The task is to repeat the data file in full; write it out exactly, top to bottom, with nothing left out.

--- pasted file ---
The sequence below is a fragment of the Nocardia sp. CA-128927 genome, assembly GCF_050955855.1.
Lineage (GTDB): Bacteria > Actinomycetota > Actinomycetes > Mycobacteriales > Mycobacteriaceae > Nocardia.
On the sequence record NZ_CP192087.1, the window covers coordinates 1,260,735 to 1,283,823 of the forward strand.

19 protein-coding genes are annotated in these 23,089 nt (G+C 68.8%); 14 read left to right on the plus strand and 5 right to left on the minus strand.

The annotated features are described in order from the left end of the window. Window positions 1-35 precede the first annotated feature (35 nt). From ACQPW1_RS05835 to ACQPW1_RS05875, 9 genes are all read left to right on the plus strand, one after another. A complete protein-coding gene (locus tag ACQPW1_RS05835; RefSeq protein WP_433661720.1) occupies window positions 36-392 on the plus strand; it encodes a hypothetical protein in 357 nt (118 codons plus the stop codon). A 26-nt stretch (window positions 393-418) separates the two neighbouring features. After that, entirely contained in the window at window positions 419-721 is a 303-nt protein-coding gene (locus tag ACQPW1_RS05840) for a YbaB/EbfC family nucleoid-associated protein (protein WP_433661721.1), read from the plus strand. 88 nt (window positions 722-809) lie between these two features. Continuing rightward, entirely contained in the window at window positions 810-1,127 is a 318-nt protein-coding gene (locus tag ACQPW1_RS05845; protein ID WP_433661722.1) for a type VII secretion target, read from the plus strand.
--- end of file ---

The sequence below is a fragment of the Nocardia sp. CA-128927 genome, assembly GCF_050955855.1.
Lineage (GTDB): Bacteria > Actinomycetota > Actinomycetes > Mycobacteriales > Mycobacteriaceae > Nocardia.
On the sequence record NZ_CP192087.1, the window covers coordinates 1,260,735 to 1,283,823 of the forward strand.

19 protein-coding genes are annotated in these 23,089 nt (G+C 68.8%); 14 read left to right on the plus strand and 5 right to left on the minus strand.

The annotated features are described in order from the left end of the window. Window positions 1-35 precede the first annotated feature (35 nt). From ACQPW1_RS05835 to ACQPW1_RS05875, 9 genes are all read left to right on the plus strand, one after another. A complete protein-coding gene (locus tag ACQPW1_RS05835; RefSeq protein WP_433661720.1) occupies window positions 36-392 on the plus strand; it encodes a hypothetical protein in 357 nt (118 codons plus the stop codon). A 26-nt stretch (window positions 393-418) separates the two neighbouring features. After that, entirely contained in the window at window positions 419-721 is a 303-nt protein-coding gene (locus tag ACQPW1_RS05840) for a YbaB/EbfC family nucleoid-associated protein (protein WP_433661721.1), read from the plus strand. 88 nt (window positions 722-809) lie between these two features. Continuing rightward, entirely contained in the window at window positions 810-1,127 is a 318-nt protein-coding gene (locus tag ACQPW1_RS05845; protein ID WP_433661722.1) for a type VII secretion target, read from the plus strand.